Helen Dennis, Department of English & Comparative Literary Studies Jay Dempster, Centre for Academic Practice, University of Warwick
Description of the course
The course aims to encourage in students individual interpretations and responses within the frameworks provided by the prescribed critical reading.The objectives are to study a selection of 20th century North American women writers in depth, within the wide context of North American literary and cultural preoccupations, and with reference to recent critical debates.
The course is based around a seminar programme, taught across the whole year. This comprises nine weeks of team teaching (two tutors) plus a reading week in each of terms 1 & 2 and two weeks in term 3 (30 CATS points), and then revision for exam and feedback on assessed work in term 3. A web site provides an overview of the seminar structure for set texts and assignments, access to a discussion forum, resources and lecture notes, as well as learning support materials and guidance for the course activities and assessment.The IT aspects of the students work equates to roughly 40 student learning hours.
How the course was previously run and associated problems
A plenary session preceding large group workshops for 30+ students once a fortnight where the whole group starts work on a set text. The following week, the group is divided into seminar groups of 12 students each, where the discussion is continued, and a concerted effort is made to produce closer readings of the text. Sometimes students offer brief seminar presentations to introduce the discussion, consolidating the discoveries made in the previous week’s workshop activities, and introducing findings from secondary sources etc. It was at this stage that the use of email discussion was introduced.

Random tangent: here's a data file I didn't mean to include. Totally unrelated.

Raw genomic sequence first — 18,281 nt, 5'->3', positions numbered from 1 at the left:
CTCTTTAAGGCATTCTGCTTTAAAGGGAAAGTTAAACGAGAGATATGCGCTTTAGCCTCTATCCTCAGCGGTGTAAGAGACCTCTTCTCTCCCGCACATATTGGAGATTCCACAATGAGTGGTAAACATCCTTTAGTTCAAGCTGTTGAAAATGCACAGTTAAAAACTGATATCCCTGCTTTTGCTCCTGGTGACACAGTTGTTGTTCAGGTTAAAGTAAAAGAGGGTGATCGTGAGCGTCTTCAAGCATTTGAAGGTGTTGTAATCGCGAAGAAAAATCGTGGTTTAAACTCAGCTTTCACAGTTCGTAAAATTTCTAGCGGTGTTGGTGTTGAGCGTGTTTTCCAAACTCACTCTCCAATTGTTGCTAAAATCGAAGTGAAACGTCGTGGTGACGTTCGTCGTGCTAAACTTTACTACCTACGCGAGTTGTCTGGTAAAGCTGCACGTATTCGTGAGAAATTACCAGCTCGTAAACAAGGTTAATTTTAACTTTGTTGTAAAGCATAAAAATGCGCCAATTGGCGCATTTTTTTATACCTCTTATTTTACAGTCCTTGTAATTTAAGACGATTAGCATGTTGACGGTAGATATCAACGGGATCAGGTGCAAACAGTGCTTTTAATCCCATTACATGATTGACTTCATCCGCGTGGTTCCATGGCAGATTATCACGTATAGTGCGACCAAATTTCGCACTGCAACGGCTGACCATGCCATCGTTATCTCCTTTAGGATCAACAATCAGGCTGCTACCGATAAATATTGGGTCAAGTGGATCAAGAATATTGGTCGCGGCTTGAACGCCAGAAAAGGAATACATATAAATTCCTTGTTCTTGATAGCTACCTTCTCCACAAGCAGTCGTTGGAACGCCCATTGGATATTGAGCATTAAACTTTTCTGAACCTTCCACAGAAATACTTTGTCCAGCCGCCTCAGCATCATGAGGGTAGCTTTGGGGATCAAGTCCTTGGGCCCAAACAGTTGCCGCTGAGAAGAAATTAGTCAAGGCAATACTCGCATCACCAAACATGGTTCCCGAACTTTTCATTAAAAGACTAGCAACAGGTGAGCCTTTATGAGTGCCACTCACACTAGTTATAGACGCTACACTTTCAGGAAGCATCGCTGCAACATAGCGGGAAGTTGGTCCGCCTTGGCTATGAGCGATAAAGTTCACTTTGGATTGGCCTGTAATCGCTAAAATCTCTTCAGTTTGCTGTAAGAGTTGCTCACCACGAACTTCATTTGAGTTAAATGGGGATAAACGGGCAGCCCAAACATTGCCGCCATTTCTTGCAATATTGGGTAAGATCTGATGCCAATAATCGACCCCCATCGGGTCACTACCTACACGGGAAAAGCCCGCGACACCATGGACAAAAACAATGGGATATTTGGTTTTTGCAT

The interdisciplinary backgrounds of the students taking the course meant that it was difficult to support the differing needs and understanding with respect to cultural contexts and critical analysis abilities. In particular, tutorial teaching for such large groups was restricted in the depth of analysis that could be supported by group work and tutor guidance.
Some students are part-time with work and other commitments so that time-tabling face-to-face sessions was increasingly difficult.
There are fewer large seminar rooms and so booking teaching space was also a problem.
Details of the IT intervention and how it aimed to enhance the learning and course activities
The use of email discussion was introduced (based on majordomo list system provided by central IT Services). This has the advantage of not triggering a great demand for training, since most students already use email. The students subscribe to the list and return a print out to the tutor of the confirmation message sent by Majordomo. This enables the tutor to check they are confident to send and receive messages.
The use of email-based discussion aims to encourage independent learning and group collaboration and to democratise the learning process without precluding the provision of lecturer input and support.
A permanent record of the email list contributions was provided on the web site by implementing a MonHonarc archiving system. This aims to make the purpose of the module as transparent as possible without limiting student responses to the texts studied.
A student web publishing area has been implemented using the TELRI tool (based on a CGI script developed by the Project). The students can submit their non-assessed work, view the work of others and comment and discuss the critical analysis approaches taken and the ideas generated. This is currently being evaluated.
Submission of student work by web publishing
Other teaching methods used to support activity
The course included a taught plenary session (informal lecture) with large group workshops every two weeks and small group tutorials every other week in between.
Other technologies used to support student activities included a web site developed in-house to support the seminar programme following set texts. This adds a further dimension in supporting student learning and avoids the need for formal lectures. Internet links to further reading and supporting materials (some provided by the students) are continuously incorporated.
Intended capabilities to be developed
- Ability to be original, creative and innovative
- Ability to deal with complexity
- Ability to reflect on working processes
- Ability to form justified discipline-based judgements
Methods of assessment
- Summative assessment through essays
- Non-assessed, obligatory creative or critical writing work
- Formative assessment from incorporating participation in email discussions as an option for the non-assessed work.